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Peter Harrington

Oskar Schindler.

Die unbesungenen Helden. Menschen in Deutschlands dunklen Tagen (The Unsung Heroes; People in Germany’s Darkest Days).

Inscribed by Schindler to Emilie, “Mother Courage”: the published testimony of their wartime work


First edition, first printing, of the only autobiographical account of Oskar Schindler’s wartime work to be published, this copy an extraordinarily poignant association, inscribed to his wife, Emilie: “Meiner lieben Mily in Erinnerung Ihrer mutigen Zeit. Weihnachten 1957 Frankfurt/Main” (“To my dear Mily in remembrance of her courageous time. Christmas 1957, Frankfurt am Main”). Schindler’s testimony was never republished in his lifetime, and it was never translated into English. We have traced no other copies signed or inscribed by Schindler.

At the time of Schindler’s death in 1974, his wartime exploits were not widely known. A number of journalists had submitted pieces on his story, never to be published, and a film project had even been unsuccessfully pitched to Fritz Lang. It was evidently felt that the time was not right for the story of a “good German”, and perhaps particularly not one with the reputation as “a Nazi party member, an indifferent Catholic, a womanizer and a businessman not averse to engaging in illegal activities to increase his profits” (The Catholic Century).

Kurt Grossmann was a German Jew who had fled to the United States in 1939 and following the war was working for the Jewish World Congress in New York. In early 1948, alerted to the story by “Schindler Jews” living in America, he sent Schindler a care package together with a letter expressing his “gratitude for [his] humane behavior during the terrible Hitler years”, and asking, “Have you ever written down the story of how you saved the Jews? I would appreciate it if you could send me a copy” (Bernardi, p. 128).

Grossmann finally succeeded in getting this study published, in German only, in 1957. Schindler arrived in Frankfurt, practically destitute, on the eve of the book’s publication, leaving behind his wife Emilie in Argentina, where they had settled after the war. Oskar’s inscription, some six months later, presenting this copy to Emilie as a Christmas gift, is both poignant - he never returned to Argentina, and the couple never met again - and notable for his full acknowledgement of her invaluable work and courage.

In this significant compilation of the stories of German gentiles who risked their lives to assist Jews during the Holocaust, Grossmann places “Der Fall Schindler” (”The Schindler Case”) first. After a brief introduction he offers Schindler’s narrative entirely in his own words, which are, on the whole, dispassionate, almost forensic, particularly when the nature of narrative is considered. However, when recounting Emilie’s involvement, his language becomes more emotionally persuasive. Paying tribute to her tireless work and commitment he explains that she “took on the sole task of looking after the factory ... [and] the supervision of the factory hospital ... her contempt for everything to do with the SS and the Gestapo was as great as mine, and I often became anxious when she courageously gave the highest SS leaders short shrift in concentration camp manner” (p. 39).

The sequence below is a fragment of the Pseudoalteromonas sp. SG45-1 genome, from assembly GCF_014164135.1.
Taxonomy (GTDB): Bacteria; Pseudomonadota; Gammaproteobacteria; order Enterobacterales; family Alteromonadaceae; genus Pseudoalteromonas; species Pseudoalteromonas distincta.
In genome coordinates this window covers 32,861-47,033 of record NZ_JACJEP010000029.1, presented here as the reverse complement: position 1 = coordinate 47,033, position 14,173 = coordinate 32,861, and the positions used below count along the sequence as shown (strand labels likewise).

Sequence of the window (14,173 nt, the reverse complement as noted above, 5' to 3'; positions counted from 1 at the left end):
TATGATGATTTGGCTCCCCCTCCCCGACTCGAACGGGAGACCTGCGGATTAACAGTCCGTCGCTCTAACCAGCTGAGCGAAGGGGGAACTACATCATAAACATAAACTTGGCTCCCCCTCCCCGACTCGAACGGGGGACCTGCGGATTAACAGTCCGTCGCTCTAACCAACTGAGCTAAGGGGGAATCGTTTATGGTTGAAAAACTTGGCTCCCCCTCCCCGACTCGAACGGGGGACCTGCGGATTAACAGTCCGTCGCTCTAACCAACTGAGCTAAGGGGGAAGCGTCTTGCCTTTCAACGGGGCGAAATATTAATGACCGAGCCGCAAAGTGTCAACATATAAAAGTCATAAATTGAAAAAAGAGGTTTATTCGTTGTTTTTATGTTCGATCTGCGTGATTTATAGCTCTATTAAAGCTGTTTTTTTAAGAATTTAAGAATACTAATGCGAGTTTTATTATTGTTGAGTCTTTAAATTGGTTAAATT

Despite her pivotal role alongside Oskar in saving hundreds of Jews, Emilie has been progressively written out of the story, and following the success of Thomas Keneally’s Booker Prize-winning novel Schindler’s Ark in 1983 and Steven Spielberg’s Oscar-winning adaptation in 1993, Emilie found herself further in the shadow of Oskar’s posthumous fame, as her involvement was minimized in the interests of plot efficiency. “Oskar is the hero”, she reflected in 1999, “and what about me? I saved many Jews, too”.

It seems clear from both the text of Oskar’s “report” and his inscription in this copy, that he fully recognized Mily’s contribution to the Schindler Case. They were far from an ideal couple, and his abandonment of her at this time is certainly not the behaviour of an ideal husband. However, it does seem that in this final rupture, perhaps symptomatic of the profound disruption and dislocation of the times, he is making, by way of farewell, a gesture of acknowledgement, that the book was a record of her courageous time as much as it was of his, and that between them, despite everything, they had achieved something of lasting importance.